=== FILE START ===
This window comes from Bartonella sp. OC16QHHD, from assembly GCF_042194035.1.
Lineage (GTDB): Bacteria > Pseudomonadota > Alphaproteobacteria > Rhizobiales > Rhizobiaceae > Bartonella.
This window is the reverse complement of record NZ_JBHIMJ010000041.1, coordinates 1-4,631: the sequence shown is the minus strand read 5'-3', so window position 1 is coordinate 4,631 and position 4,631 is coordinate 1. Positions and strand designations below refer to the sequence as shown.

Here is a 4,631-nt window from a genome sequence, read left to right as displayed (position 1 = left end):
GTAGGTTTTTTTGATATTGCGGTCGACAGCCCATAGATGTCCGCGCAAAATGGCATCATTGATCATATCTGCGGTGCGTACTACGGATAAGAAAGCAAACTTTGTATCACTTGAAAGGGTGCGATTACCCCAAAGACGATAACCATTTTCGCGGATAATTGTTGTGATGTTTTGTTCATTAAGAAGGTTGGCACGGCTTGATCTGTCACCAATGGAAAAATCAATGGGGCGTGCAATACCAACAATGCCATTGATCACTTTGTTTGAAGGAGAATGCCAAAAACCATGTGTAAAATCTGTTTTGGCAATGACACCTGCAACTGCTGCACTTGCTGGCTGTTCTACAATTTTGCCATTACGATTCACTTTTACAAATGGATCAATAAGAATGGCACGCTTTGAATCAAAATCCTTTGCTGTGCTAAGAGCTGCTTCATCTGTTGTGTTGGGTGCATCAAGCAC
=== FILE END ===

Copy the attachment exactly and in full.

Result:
This window comes from Bartonella sp. OC16QHHD, from assembly GCF_042194035.1.
Lineage (GTDB): Bacteria > Pseudomonadota > Alphaproteobacteria > Rhizobiales > Rhizobiaceae > Bartonella.
This window is the reverse complement of record NZ_JBHIMJ010000041.1, coordinates 1-4,631: the sequence shown is the minus strand read 5'-3', so window position 1 is coordinate 4,631 and position 4,631 is coordinate 1. Positions and strand designations below refer to the sequence as shown.

Here is a 4,631-nt window from a genome sequence, read left to right as displayed (position 1 = left end):
GTAGGTTTTTTTGATATTGCGGTCGACAGCCCATAGATGTCCGCGCAAAATGGCATCATTGATCATATCTGCGGTGCGTACTACGGATAAGAAAGCAAACTTTGTATCACTTGAAAGGGTGCGATTACCCCAAAGACGATAACCATTTTCGCGGATAATTGTTGTGATGTTTTGTTCATTAAGAAGGTTGGCACGGCTTGATCTGTCACCAATGGAAAAATCAATGGGGCGTGCAATACCAACAATGCCATTGATCACTTTGTTTGAAGGAGAATGCCAAAAACCATGTGTAAAATCTGTTTTGGCAATGACACCTGCAACTGCTGCACTTGCTGGCTGTTCTACAATTTTGCCATTACGATTCACTTTTACAAATGGATCAATAAGAATGGCACGCTTTGAATCAAAATCCTTTGCTGTGCTAAGAGCTGCTTCATCTGTTGTGTTGGGTGCATCAAGCAC